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Around the Nation: July 2013

State news and updates from CLM state chairs, reps, and committees.

July 30, 2013 Photo


Further Erosion of Attorney-Client Privilege

In Cedell v. Farmers Ins. Co. of Washington, the Washington Supreme Court, in yet another controversial decision, substantially eroded the attorney-client privilege for first-party insurers being sued for bad faith claims handling. The court held that in cases claiming bad faith in the handling and processing of first-party claims, other than underinsured motorist (UIM) claims, there is a presumption of no attorney-client privilege. The court also held that, when an insured is suing for bad faith handling of a first-party claim, the “civil fraud” exception to attorney-client privilege does not require them to show actual fraud. Rather, if after in camera review of the claimed privileged materials the court finds “there is a foundation to permit a claim of bad faith to proceed, the attorney-client privilege shall be deemed to be waived.”—From Washington State Co-Chair Paul M. Rosner, J.D., CPCU



Change of Heart for Death Qualified Jurors

The question many people may have after a Phoenix jury couldn’t decide on a sentence of death or life in The State of Arizona vs. Jodi Ann Arias is “What did the jurors say during voir dire and what may have changed their attitudes?” The 12-person jury had little trouble convicting Arias of first-degree murder and found she did so with aggravating circumstances in the brutal death of her ex-boyfriend Travis Alexander. In the final sentencing phase, however, they were unable to reach a unanimous decision as to whether she should be sentenced to death. As with all trials, potential jurors are questioned extensively about their beliefs and potential biases during the voir dire stage. Before they are seated in a capital murder trial, jurors are “death qualified,” meaning they agree that they can decide to sentence a defendant to death. The outcome brought into question whether religion (Alexander was Mormon), gender (a female defendant), youth (Arias was 26), or the public nature of the trial played a significant role in changing the jurors’ willingness to render a sentence of death.—From Arizona State Chapter Lead Chair Bill Nebeker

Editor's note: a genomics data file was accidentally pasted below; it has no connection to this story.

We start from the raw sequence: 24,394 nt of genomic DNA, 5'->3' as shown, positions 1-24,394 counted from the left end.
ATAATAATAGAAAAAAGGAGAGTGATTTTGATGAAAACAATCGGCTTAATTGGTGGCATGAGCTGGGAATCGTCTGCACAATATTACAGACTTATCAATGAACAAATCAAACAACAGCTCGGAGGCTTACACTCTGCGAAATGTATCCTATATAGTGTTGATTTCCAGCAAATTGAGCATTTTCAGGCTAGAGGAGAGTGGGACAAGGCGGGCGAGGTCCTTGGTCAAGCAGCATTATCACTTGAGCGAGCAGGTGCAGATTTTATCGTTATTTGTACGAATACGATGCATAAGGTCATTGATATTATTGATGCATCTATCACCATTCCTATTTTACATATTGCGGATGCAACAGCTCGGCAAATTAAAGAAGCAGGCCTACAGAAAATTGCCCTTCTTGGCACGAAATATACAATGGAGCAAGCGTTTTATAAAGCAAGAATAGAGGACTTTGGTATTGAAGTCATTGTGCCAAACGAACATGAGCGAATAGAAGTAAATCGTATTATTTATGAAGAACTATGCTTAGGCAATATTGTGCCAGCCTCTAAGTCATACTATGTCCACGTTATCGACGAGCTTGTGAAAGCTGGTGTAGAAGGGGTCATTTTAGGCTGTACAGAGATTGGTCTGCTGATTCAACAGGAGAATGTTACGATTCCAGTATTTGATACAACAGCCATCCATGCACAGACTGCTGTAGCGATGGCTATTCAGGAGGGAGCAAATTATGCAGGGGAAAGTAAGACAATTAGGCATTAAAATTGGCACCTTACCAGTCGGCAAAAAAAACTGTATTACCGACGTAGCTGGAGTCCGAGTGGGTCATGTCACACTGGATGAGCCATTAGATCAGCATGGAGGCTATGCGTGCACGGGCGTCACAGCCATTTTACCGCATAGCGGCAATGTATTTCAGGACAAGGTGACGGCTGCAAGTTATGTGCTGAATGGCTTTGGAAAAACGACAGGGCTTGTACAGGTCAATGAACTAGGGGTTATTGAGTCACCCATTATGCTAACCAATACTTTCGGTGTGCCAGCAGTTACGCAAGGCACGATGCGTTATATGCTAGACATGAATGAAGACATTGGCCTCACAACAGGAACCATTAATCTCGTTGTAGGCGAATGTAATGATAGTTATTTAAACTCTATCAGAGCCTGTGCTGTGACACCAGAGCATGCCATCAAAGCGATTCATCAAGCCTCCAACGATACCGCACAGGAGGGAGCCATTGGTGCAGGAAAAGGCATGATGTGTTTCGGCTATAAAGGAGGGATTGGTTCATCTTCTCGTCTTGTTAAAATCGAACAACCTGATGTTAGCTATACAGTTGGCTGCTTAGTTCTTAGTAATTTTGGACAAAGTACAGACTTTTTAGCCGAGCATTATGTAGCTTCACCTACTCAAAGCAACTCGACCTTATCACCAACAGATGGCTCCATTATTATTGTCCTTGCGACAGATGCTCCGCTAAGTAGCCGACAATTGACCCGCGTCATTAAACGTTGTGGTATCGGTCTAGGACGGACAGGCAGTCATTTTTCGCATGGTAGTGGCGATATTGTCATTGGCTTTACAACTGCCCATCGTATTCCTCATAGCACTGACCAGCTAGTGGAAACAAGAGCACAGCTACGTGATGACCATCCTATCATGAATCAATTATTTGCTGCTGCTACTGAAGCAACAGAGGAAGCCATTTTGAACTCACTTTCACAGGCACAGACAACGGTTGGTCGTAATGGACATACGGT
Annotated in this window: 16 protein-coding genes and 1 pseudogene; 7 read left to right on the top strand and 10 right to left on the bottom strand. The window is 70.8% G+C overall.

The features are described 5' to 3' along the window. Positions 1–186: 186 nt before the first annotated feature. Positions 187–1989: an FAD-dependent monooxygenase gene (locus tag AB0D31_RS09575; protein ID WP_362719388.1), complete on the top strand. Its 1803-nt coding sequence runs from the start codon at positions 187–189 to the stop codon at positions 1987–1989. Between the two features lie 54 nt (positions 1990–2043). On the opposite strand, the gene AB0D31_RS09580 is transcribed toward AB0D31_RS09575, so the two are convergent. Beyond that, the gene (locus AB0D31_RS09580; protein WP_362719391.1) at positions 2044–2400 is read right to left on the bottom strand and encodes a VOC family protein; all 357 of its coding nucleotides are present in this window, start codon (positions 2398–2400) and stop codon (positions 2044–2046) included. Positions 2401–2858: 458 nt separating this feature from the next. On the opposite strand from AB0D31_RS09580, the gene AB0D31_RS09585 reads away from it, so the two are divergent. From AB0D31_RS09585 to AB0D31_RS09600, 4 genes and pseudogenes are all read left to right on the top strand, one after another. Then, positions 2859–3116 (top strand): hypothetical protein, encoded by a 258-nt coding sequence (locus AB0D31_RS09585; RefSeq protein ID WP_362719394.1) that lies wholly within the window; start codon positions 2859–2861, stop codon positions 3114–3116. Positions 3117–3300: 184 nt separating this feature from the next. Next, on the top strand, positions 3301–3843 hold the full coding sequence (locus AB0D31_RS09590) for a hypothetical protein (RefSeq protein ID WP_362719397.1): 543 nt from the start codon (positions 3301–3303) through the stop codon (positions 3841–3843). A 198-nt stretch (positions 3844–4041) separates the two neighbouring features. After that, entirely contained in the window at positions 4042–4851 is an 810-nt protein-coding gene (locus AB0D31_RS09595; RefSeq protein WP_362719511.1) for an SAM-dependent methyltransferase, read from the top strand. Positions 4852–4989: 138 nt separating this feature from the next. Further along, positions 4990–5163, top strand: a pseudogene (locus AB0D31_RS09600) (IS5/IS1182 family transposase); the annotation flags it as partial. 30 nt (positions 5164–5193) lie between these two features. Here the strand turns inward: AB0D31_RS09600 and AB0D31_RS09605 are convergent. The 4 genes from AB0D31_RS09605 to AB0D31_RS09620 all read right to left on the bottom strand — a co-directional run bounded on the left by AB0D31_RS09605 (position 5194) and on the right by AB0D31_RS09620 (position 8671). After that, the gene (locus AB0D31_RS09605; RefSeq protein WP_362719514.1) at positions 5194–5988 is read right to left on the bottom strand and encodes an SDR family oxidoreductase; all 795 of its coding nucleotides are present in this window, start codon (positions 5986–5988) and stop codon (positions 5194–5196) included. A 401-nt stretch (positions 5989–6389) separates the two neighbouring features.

EF5 Tornadoes Followed by More Devastation

In the wake of recent devastating tornadoes, primarily in El Reno and Moore, Governor Fallin issued Executive Order 2013-20 to protect consumers during this time of recovery. The executive order was issued on May 20 for damage that occurred in Cleveland, Lincoln, McClain, Oklahoma, and Pottawatomie counties. Over $5.4 million in assistance has already been awarded by the Federal Emergency Management Agency (FEMA) to individuals living in those counties. However, the order was amended just weeks later after more tornadoes, severe storms, straight-line winds, and flooding hit the area causing additional hardship. The governor’s request to include Canadian County for individual assistance was also approved, bringing the number of eligible counties to six. In Canadian and Oklahoma counties alone, more than 538 homes and businesses were impacted by the May 28 through June 2 severe storms.—From Oklahoma State Chapter Lead Chair Carol Prewitt



More Tort Reform Success